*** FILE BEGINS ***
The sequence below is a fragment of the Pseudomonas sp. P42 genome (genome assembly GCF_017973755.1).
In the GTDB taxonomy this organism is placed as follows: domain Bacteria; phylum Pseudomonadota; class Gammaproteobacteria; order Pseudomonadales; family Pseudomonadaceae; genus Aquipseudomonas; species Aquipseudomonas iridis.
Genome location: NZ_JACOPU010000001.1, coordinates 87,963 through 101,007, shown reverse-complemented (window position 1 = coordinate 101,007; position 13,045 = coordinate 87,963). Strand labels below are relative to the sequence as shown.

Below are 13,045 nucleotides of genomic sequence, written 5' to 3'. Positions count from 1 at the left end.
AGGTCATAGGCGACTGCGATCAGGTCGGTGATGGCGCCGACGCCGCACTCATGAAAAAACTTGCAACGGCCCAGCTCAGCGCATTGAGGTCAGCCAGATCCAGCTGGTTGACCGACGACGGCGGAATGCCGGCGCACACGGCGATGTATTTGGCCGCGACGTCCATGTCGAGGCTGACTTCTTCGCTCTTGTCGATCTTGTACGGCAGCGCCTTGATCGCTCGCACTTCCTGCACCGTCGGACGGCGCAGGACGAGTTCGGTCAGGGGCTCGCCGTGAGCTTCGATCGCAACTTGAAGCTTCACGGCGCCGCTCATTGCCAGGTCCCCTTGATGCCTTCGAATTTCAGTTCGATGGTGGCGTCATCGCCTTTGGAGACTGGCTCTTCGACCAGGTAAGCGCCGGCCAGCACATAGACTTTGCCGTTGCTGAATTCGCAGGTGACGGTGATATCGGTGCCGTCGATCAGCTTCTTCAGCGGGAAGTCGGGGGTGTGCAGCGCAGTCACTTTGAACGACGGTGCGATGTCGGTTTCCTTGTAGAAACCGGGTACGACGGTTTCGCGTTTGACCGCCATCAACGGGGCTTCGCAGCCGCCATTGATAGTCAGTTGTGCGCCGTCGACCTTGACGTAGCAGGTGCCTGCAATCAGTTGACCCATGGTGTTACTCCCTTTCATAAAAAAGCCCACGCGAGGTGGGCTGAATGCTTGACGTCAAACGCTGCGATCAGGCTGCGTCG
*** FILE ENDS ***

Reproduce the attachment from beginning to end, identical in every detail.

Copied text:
The sequence below is a fragment of the Pseudomonas sp. P42 genome (genome assembly GCF_017973755.1).
In the GTDB taxonomy this organism is placed as follows: domain Bacteria; phylum Pseudomonadota; class Gammaproteobacteria; order Pseudomonadales; family Pseudomonadaceae; genus Aquipseudomonas; species Aquipseudomonas iridis.
Genome location: NZ_JACOPU010000001.1, coordinates 87,963 through 101,007, shown reverse-complemented (window position 1 = coordinate 101,007; position 13,045 = coordinate 87,963). Strand labels below are relative to the sequence as shown.

Below are 13,045 nucleotides of genomic sequence, written 5' to 3'. Positions count from 1 at the left end.
AGGTCATAGGCGACTGCGATCAGGTCGGTGATGGCGCCGACGCCGCACTCATGAAAAAACTTGCAACGGCCCAGCTCAGCGCATTGAGGTCAGCCAGATCCAGCTGGTTGACCGACGACGGCGGAATGCCGGCGCACACGGCGATGTATTTGGCCGCGACGTCCATGTCGAGGCTGACTTCTTCGCTCTTGTCGATCTTGTACGGCAGCGCCTTGATCGCTCGCACTTCCTGCACCGTCGGACGGCGCAGGACGAGTTCGGTCAGGGGCTCGCCGTGAGCTTCGATCGCAACTTGAAGCTTCACGGCGCCGCTCATTGCCAGGTCCCCTTGATGCCTTCGAATTTCAGTTCGATGGTGGCGTCATCGCCTTTGGAGACTGGCTCTTCGACCAGGTAAGCGCCGGCCAGCACATAGACTTTGCCGTTGCTGAATTCGCAGGTGACGGTGATATCGGTGCCGTCGATCAGCTTCTTCAGCGGGAAGTCGGGGGTGTGCAGCGCAGTCACTTTGAACGACGGTGCGATGTCGGTTTCCTTGTAGAAACCGGGTACGACGGTTTCGCGTTTGACCGCCATCAACGGGGCTTCGCAGCCGCCATTGATAGTCAGTTGTGCGCCGTCGACCTTGACGTAGCAGGTGCCTGCAATCAGTTGACCCATGGTGTTACTCCCTTTCATAAAAAAGCCCACGCGAGGTGGGCTGAATGCTTGACGTCAAACGCTGCGATCAGGCTGCGTCG